‘Gregg & Becca’: Proof We Should Stop Being So Precious

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I’ve railed against narrative web series of late, and I stand behind my vitriol. Still, I found myself enjoying the 20 minutes that I took to watch Gregg Maxwell Parker and Becca Scott Kerns’s Gregg & Becca, I think because it felt so low stakes. Not low stakes in the sense that there weren’t dragons ready to eat them, or earthquakes, or something, but low stakes in that, to watch Gregg & Becca is to get a sense of two talented performers who just said “Fuck it. We’re not trying to market this. We just want to make something for us.” As trite as that sounds, they seem to believe it. The writing is ballsy, the acting and direction is authentic, and the concept is so so run of the mill that one must expend zero energy to “get it.” It’s a showcase for two talented people looking to get other work instead of a vehicle for hopes and dreams. In a modern Internet landscape that really only bestows viral blessings to one-offs, maybe this is where new web series creators should set their sights. Right, Gregg and Becca?

How did you guys get your starts in comedy?

Becca: I moved to LA about five years ago and got my start in comedy taking classes at UCB after seeing Miles Stroth and Heather Anne Campbell, and I’ve been making things ever since! I was a theatre major in college, so that’s what I initially moved out here to do, like so many people do, but comedy, I found, was really my home. Gregg and I actually met in an improv class and decided we wanted to make stuff together. That’s how Gregg & Becca came about. So, yeah, I’ve just been making videos with different people in the comedy community for the past two years now.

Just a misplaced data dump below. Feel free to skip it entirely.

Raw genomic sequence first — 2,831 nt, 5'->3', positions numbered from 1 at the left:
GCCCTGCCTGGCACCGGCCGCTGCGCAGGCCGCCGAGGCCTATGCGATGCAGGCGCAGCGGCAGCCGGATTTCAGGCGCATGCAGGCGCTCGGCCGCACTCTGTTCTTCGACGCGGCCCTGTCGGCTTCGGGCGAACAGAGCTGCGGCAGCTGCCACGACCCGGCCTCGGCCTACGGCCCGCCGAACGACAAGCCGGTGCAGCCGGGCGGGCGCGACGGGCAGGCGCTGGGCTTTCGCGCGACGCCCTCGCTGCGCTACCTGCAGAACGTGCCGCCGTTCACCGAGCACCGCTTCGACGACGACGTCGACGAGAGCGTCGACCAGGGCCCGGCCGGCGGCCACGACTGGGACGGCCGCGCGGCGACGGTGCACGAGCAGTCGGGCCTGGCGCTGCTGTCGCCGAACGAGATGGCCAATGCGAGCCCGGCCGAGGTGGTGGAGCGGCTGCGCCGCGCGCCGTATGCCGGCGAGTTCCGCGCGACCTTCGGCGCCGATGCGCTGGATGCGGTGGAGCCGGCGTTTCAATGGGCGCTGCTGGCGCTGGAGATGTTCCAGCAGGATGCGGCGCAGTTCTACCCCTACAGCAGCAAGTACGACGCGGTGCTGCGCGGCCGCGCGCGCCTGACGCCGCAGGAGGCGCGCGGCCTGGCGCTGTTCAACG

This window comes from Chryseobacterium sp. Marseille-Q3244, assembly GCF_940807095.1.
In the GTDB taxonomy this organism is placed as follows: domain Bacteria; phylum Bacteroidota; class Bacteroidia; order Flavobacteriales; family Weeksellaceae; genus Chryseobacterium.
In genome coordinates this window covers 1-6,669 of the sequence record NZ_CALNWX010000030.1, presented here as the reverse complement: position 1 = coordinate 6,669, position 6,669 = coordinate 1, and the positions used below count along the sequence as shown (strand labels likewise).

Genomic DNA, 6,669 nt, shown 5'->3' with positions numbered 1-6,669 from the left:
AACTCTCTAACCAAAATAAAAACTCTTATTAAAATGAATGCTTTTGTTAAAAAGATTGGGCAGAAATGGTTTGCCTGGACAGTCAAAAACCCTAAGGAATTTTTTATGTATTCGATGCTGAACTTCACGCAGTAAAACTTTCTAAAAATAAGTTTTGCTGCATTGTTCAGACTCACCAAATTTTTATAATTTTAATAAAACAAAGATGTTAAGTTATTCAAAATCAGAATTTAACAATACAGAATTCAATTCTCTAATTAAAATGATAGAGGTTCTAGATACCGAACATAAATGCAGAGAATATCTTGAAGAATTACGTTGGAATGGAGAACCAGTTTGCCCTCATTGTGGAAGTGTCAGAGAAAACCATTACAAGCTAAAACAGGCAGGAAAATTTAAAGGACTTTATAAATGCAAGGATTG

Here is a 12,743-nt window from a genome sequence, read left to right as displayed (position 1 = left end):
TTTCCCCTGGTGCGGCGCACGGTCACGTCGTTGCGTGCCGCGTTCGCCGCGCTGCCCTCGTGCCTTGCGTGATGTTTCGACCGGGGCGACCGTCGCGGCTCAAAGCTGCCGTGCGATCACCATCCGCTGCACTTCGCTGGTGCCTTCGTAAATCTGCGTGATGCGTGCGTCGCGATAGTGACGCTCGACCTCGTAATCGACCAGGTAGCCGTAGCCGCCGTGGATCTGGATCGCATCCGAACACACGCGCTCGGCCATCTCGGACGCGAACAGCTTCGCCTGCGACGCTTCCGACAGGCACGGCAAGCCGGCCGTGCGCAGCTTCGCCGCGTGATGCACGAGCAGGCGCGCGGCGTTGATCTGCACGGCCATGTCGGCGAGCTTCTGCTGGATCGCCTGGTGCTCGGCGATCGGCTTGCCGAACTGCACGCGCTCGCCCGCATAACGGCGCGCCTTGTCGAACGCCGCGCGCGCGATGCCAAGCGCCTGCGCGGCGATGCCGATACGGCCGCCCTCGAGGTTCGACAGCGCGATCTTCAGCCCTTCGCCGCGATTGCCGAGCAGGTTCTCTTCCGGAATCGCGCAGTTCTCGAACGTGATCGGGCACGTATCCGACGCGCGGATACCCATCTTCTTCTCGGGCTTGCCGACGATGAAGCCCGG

Gregg: I’ve been a writer in LA for a while and was getting tired of just writing stuff by myself so, on a whim, I took a UCB class and, from that, I was like “Okay, I want to do standup, too,” so I started doing standup. Doing both of those actually helped me to write more and do more sketches. I started working with Sean Finnegan, he’s my writing partner, and we started writing movies together and have been doing that ever since. So, I don’t perform much anymore, but I do work on different writing comedy projects and I’m trying to balance that and Gregg & Becca going forward.

How did the series come about? 

Gregg: Well, I had been working on a lot of other people’s video projects and the stuff I was working on with Sean was a little bit more serious, so I wanted to do something a little more fun and basically do whatever I wanted. I also wanted to perform and direct so I decided to bite off the whole chunk and do as much as I could with this. It mainly came out of wanting to do something where I didn’t have to care about what it was going to be.

Becca: We were both hanging out and he sent me the script and I thought, “Let’s do this.” I called together some production friends and we made it happen, out of our own pockets, on a shoestring budget. The characters are kind of just heightened versions of us, so it was really easy and fun to sort of fall into those characters.

It’s so rare to see multi-episode series that hold viewers’ attention.  Did you actively decide to make them so short so people could easily binge on the whole series in one sitting?